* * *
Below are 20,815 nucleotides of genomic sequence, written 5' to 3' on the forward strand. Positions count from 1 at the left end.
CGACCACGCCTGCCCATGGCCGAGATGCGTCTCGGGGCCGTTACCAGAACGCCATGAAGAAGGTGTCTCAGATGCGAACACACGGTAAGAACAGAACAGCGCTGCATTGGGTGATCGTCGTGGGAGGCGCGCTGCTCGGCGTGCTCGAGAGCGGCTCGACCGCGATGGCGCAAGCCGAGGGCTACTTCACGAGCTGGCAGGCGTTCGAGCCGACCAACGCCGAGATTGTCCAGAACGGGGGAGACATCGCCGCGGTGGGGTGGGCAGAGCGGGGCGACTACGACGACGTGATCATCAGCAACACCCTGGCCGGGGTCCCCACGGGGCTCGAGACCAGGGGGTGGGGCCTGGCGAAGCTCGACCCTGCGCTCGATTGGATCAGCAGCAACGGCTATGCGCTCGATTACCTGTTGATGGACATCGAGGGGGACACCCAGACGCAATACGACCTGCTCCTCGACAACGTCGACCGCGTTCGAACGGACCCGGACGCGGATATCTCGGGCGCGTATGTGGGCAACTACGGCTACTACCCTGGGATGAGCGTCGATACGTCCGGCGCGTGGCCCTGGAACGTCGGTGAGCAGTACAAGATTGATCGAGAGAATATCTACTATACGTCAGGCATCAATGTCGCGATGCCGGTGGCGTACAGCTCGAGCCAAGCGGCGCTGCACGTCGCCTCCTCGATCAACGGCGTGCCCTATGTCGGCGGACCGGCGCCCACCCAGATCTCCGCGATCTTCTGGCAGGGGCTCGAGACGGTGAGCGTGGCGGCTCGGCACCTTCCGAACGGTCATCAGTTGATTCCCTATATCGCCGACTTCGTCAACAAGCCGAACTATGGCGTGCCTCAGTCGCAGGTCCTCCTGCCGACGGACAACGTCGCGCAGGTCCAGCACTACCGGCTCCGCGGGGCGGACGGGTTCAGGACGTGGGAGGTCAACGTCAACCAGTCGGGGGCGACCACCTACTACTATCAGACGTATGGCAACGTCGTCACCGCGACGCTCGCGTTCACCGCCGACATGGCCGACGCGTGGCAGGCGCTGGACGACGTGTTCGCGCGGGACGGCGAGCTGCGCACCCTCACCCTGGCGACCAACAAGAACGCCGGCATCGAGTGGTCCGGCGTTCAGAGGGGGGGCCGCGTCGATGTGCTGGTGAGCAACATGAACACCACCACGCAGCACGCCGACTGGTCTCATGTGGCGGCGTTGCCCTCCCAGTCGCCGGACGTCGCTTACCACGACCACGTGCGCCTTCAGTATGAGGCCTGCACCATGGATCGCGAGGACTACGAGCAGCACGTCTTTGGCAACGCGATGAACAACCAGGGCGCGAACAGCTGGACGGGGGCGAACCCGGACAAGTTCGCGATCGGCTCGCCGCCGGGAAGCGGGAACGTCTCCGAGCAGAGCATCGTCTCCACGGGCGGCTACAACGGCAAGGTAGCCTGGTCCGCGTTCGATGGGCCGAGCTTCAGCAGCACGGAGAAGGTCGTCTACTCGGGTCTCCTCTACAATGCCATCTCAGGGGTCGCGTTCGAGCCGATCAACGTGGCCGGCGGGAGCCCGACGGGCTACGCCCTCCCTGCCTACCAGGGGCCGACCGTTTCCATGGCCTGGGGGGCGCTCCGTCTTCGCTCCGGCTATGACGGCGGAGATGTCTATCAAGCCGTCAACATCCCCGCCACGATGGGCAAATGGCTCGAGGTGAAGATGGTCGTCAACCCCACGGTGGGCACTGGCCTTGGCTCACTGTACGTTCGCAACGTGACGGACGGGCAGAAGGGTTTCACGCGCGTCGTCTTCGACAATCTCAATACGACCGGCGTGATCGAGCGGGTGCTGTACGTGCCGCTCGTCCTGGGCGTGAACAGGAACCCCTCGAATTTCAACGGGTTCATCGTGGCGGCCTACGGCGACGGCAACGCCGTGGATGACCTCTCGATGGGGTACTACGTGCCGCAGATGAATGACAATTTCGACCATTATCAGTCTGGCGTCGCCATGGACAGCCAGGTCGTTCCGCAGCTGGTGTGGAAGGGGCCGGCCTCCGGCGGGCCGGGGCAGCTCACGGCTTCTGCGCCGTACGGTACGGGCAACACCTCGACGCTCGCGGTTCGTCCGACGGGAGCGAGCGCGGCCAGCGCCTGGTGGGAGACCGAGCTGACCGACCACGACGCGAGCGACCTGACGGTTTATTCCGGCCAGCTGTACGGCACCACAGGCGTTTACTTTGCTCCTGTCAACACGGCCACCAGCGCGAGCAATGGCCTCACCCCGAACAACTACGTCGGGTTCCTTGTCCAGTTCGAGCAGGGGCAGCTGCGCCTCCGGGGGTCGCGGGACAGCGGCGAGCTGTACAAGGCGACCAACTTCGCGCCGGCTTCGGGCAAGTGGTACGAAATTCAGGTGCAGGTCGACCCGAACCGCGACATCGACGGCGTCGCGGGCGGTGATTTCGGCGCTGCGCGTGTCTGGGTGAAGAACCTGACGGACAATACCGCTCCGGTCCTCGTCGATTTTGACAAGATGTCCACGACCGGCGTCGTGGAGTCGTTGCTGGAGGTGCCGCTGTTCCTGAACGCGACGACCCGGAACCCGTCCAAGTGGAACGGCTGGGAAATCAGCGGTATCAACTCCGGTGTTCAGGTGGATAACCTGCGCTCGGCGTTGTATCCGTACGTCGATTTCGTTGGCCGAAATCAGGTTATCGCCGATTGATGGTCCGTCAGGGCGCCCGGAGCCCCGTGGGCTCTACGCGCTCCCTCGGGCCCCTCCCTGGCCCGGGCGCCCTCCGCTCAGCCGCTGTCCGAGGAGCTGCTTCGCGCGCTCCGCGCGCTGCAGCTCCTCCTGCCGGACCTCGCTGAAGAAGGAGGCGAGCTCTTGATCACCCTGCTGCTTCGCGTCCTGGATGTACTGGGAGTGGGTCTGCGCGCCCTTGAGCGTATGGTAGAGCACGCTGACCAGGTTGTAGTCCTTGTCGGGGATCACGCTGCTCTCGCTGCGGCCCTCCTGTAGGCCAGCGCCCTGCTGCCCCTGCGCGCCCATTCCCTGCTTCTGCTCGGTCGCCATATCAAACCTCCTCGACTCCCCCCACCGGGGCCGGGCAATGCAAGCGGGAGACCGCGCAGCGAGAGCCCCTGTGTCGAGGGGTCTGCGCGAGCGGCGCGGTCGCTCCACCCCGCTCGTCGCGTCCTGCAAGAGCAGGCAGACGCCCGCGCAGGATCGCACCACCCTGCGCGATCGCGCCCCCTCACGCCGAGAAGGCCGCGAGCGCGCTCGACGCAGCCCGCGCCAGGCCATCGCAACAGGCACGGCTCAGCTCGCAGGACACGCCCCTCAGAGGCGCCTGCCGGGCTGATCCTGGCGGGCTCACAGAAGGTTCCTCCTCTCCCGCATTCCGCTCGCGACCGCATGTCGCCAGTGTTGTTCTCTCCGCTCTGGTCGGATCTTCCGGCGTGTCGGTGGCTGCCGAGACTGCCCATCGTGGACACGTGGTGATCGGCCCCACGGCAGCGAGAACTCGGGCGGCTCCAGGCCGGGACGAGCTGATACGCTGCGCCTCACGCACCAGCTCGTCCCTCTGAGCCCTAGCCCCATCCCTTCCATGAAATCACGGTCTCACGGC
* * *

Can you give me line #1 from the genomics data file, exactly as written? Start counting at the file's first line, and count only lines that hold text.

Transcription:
Below are 20,815 nucleotides of genomic sequence, written 5' to 3' on the forward strand. Positions count from 1 at the left end.